The News: The Securities and Exchange Commission is proposing a rule to loosen investment advisor advertising restrictions that have been in effect since the Kennedy Administration.
Who It Affects: Anybody under the scope of the Investment Advisers Act of 1940.
Why It’s Important: Advisors are severely restricted in any kind of advertisement and even something that can be read as a third-party endorsement may run afoul of the current rules.
Background: The SEC under the Trump Administration has been focused on reducing regulatory burden. This one would remove what many called an antiquated reg.
The new amendments would “replace the current rule’s broadly drawn limitations with principles-based provisions,” according to an SEC press release. “The proposed approach would also permit the use of testimonials, endorsements, and third-party ratings, subject to certain conditions, and would include tailored requirements for the presentation of performance results based on an advertisement’s intended audience.”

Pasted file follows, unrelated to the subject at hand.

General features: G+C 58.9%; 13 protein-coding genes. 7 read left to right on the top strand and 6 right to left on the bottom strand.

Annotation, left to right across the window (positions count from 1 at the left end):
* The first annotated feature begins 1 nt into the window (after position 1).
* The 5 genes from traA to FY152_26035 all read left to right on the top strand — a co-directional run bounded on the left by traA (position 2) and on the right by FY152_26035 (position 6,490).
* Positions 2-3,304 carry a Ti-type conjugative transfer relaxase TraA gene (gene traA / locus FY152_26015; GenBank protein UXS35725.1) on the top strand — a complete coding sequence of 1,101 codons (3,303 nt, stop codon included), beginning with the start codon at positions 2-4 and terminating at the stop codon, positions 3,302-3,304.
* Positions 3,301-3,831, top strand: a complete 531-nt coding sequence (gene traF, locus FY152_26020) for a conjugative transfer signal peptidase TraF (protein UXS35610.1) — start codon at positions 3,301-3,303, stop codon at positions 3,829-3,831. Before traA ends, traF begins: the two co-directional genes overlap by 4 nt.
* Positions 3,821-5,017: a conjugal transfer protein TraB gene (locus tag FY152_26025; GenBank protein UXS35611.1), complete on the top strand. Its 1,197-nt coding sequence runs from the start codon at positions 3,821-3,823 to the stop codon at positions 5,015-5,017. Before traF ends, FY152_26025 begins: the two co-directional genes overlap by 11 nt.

The new definition of an advertisement would include, “any communication, disseminated by any means, by or on behalf of an investment adviser, that offers or promotes investment advisory services or that seeks to obtain or retain advisory clients or investors in any pooled investment vehicle advised by the adviser.”
What’s Next: The SEC will accept public comment for the proposal for 60 days following publication in The Federal Register.